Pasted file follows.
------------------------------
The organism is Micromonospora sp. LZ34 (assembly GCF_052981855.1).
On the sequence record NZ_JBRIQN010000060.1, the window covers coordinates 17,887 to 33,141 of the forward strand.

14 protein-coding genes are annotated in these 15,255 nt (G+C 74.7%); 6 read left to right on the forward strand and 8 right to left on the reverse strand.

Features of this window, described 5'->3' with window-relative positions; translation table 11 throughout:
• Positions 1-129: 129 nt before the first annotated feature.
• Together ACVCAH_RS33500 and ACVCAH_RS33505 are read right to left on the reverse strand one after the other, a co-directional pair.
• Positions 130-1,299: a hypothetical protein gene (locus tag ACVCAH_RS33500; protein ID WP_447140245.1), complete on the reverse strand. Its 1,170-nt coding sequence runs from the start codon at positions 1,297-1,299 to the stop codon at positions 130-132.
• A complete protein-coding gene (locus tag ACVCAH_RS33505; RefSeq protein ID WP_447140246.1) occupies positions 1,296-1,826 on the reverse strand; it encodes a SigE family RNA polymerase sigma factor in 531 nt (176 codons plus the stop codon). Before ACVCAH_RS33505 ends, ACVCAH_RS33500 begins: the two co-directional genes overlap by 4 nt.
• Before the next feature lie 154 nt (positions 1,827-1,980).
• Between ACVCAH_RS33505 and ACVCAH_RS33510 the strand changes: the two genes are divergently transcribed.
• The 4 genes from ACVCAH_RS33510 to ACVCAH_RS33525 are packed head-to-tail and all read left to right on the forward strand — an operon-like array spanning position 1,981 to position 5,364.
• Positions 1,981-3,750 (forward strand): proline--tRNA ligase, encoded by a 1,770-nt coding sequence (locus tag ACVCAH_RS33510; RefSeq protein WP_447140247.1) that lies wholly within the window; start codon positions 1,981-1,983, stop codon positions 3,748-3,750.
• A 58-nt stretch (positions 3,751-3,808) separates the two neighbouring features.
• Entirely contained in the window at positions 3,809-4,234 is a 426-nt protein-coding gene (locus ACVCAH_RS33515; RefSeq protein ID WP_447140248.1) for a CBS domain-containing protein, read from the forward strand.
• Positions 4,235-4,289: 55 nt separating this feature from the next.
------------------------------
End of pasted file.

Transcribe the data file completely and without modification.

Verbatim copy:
The organism is Micromonospora sp. LZ34 (assembly GCF_052981855.1).
On the sequence record NZ_JBRIQN010000060.1, the window covers coordinates 17,887 to 33,141 of the forward strand.

14 protein-coding genes are annotated in these 15,255 nt (G+C 74.7%); 6 read left to right on the forward strand and 8 right to left on the reverse strand.

Features of this window, described 5'->3' with window-relative positions; translation table 11 throughout:
• Positions 1-129: 129 nt before the first annotated feature.
• Together ACVCAH_RS33500 and ACVCAH_RS33505 are read right to left on the reverse strand one after the other, a co-directional pair.
• Positions 130-1,299: a hypothetical protein gene (locus tag ACVCAH_RS33500; protein ID WP_447140245.1), complete on the reverse strand. Its 1,170-nt coding sequence runs from the start codon at positions 1,297-1,299 to the stop codon at positions 130-132.
• A complete protein-coding gene (locus tag ACVCAH_RS33505; RefSeq protein ID WP_447140246.1) occupies positions 1,296-1,826 on the reverse strand; it encodes a SigE family RNA polymerase sigma factor in 531 nt (176 codons plus the stop codon). Before ACVCAH_RS33505 ends, ACVCAH_RS33500 begins: the two co-directional genes overlap by 4 nt.
• Before the next feature lie 154 nt (positions 1,827-1,980).
• Between ACVCAH_RS33505 and ACVCAH_RS33510 the strand changes: the two genes are divergently transcribed.
• The 4 genes from ACVCAH_RS33510 to ACVCAH_RS33525 are packed head-to-tail and all read left to right on the forward strand — an operon-like array spanning position 1,981 to position 5,364.
• Positions 1,981-3,750 (forward strand): proline--tRNA ligase, encoded by a 1,770-nt coding sequence (locus tag ACVCAH_RS33510; RefSeq protein WP_447140247.1) that lies wholly within the window; start codon positions 1,981-1,983, stop codon positions 3,748-3,750.
• A 58-nt stretch (positions 3,751-3,808) separates the two neighbouring features.
• Entirely contained in the window at positions 3,809-4,234 is a 426-nt protein-coding gene (locus ACVCAH_RS33515; RefSeq protein ID WP_447140248.1) for a CBS domain-containing protein, read from the forward strand.
• Positions 4,235-4,289: 55 nt separating this feature from the next.